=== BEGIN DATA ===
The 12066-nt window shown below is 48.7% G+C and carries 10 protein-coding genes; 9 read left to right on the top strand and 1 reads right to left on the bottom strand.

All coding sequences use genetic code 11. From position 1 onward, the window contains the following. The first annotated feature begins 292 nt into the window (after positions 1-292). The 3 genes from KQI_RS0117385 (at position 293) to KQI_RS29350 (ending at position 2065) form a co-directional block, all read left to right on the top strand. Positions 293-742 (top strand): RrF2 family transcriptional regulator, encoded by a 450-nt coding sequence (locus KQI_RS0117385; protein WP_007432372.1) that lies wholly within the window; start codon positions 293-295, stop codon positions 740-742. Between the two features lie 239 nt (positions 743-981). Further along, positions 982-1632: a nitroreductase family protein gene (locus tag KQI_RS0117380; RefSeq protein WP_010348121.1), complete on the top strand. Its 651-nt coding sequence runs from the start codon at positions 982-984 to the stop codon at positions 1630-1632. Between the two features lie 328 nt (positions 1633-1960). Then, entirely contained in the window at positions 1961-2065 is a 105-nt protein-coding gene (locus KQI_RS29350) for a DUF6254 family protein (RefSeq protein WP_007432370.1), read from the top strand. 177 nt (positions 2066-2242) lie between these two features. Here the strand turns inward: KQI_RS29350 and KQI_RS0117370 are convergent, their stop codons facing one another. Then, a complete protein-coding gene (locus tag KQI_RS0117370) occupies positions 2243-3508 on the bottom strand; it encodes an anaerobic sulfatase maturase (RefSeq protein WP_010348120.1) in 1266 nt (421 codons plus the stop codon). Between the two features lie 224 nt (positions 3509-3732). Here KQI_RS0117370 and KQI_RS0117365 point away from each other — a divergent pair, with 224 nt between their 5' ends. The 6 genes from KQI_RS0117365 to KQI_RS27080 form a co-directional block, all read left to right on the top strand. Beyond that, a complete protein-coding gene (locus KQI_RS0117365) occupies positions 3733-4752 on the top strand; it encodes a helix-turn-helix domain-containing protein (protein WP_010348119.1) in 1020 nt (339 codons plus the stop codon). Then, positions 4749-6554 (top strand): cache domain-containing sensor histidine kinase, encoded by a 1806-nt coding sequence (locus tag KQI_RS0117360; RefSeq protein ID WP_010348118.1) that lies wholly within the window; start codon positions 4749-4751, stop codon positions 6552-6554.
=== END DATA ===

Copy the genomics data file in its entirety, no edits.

The 12066-nt window shown below is 48.7% G+C and carries 10 protein-coding genes; 9 read left to right on the top strand and 1 reads right to left on the bottom strand.

All coding sequences use genetic code 11. From position 1 onward, the window contains the following. The first annotated feature begins 292 nt into the window (after positions 1-292). The 3 genes from KQI_RS0117385 (at position 293) to KQI_RS29350 (ending at position 2065) form a co-directional block, all read left to right on the top strand. Positions 293-742 (top strand): RrF2 family transcriptional regulator, encoded by a 450-nt coding sequence (locus KQI_RS0117385; protein WP_007432372.1) that lies wholly within the window; start codon positions 293-295, stop codon positions 740-742. Between the two features lie 239 nt (positions 743-981). Further along, positions 982-1632: a nitroreductase family protein gene (locus tag KQI_RS0117380; RefSeq protein WP_010348121.1), complete on the top strand. Its 651-nt coding sequence runs from the start codon at positions 982-984 to the stop codon at positions 1630-1632. Between the two features lie 328 nt (positions 1633-1960). Then, entirely contained in the window at positions 1961-2065 is a 105-nt protein-coding gene (locus KQI_RS29350) for a DUF6254 family protein (RefSeq protein WP_007432370.1), read from the top strand. 177 nt (positions 2066-2242) lie between these two features. Here the strand turns inward: KQI_RS29350 and KQI_RS0117370 are convergent, their stop codons facing one another. Then, a complete protein-coding gene (locus tag KQI_RS0117370) occupies positions 2243-3508 on the bottom strand; it encodes an anaerobic sulfatase maturase (RefSeq protein WP_010348120.1) in 1266 nt (421 codons plus the stop codon). Between the two features lie 224 nt (positions 3509-3732). Here KQI_RS0117370 and KQI_RS0117365 point away from each other — a divergent pair, with 224 nt between their 5' ends. The 6 genes from KQI_RS0117365 to KQI_RS27080 form a co-directional block, all read left to right on the top strand. Beyond that, a complete protein-coding gene (locus KQI_RS0117365) occupies positions 3733-4752 on the top strand; it encodes a helix-turn-helix domain-containing protein (protein WP_010348119.1) in 1020 nt (339 codons plus the stop codon). Then, positions 4749-6554 (top strand): cache domain-containing sensor histidine kinase, encoded by a 1806-nt coding sequence (locus tag KQI_RS0117360; RefSeq protein ID WP_010348118.1) that lies wholly within the window; start codon positions 4749-4751, stop codon positions 6552-6554.